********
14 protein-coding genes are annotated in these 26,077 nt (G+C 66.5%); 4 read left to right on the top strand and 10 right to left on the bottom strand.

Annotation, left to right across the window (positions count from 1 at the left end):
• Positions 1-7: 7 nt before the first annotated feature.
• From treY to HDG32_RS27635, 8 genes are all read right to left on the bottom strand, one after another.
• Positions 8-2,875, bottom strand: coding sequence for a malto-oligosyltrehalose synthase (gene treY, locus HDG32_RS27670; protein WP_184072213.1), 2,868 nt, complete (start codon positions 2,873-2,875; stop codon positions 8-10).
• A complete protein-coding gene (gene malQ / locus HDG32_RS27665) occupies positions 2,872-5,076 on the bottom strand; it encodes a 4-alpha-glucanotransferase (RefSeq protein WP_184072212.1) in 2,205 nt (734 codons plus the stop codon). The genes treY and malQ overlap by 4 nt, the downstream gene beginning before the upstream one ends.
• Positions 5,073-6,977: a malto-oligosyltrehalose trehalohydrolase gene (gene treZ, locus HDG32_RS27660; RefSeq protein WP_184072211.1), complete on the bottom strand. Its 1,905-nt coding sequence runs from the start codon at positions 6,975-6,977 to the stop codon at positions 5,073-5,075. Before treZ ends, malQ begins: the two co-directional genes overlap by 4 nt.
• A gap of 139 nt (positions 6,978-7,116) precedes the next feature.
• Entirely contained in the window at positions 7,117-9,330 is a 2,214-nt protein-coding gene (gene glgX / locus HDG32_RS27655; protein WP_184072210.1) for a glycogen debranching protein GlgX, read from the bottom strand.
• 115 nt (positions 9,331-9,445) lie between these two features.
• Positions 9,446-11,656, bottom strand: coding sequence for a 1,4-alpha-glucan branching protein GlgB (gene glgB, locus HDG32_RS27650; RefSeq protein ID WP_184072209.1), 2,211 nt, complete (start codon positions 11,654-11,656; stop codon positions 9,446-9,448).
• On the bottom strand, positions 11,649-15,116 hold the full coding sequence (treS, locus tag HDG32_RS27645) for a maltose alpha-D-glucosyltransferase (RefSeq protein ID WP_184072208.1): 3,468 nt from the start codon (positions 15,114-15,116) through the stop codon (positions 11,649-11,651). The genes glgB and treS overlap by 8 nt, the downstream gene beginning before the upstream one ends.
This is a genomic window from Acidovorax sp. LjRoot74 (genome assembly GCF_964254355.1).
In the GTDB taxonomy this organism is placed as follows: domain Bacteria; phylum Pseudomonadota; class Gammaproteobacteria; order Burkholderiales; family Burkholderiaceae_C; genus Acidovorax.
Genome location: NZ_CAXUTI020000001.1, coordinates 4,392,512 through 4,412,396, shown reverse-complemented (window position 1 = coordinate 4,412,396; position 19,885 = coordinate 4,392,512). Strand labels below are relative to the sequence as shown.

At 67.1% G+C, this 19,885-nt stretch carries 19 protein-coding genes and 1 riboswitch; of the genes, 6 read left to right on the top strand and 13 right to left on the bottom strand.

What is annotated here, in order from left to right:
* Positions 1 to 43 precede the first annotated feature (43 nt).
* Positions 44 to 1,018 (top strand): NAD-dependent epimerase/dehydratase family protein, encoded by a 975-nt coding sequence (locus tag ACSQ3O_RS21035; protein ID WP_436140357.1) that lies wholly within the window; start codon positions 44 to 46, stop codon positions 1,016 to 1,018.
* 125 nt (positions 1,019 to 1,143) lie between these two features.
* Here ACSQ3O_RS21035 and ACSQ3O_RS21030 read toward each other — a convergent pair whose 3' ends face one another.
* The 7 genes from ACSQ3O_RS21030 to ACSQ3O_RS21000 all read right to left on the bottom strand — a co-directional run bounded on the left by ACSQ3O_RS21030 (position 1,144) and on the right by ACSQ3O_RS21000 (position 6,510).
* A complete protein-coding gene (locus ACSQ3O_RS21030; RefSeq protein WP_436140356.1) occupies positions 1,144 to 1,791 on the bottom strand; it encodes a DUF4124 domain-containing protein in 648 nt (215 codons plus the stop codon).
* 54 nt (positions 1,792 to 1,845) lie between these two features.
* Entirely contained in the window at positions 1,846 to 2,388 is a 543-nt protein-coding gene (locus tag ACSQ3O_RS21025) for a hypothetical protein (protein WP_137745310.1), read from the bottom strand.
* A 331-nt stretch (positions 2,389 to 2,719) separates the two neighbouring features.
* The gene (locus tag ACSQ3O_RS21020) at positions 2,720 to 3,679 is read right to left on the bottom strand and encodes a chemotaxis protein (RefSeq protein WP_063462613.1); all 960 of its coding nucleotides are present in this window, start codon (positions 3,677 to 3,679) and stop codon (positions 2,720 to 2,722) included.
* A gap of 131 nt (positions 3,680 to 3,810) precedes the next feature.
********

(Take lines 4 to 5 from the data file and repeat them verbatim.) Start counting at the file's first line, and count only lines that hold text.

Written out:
• From treY to HDG32_RS27635, 8 genes are all read right to left on the bottom strand, one after another.
• Positions 8-2,875, bottom strand: coding sequence for a malto-oligosyltrehalose synthase (gene treY, locus HDG32_RS27670; protein WP_184072213.1), 2,868 nt, complete (start codon positions 2,873-2,875; stop codon positions 8-10).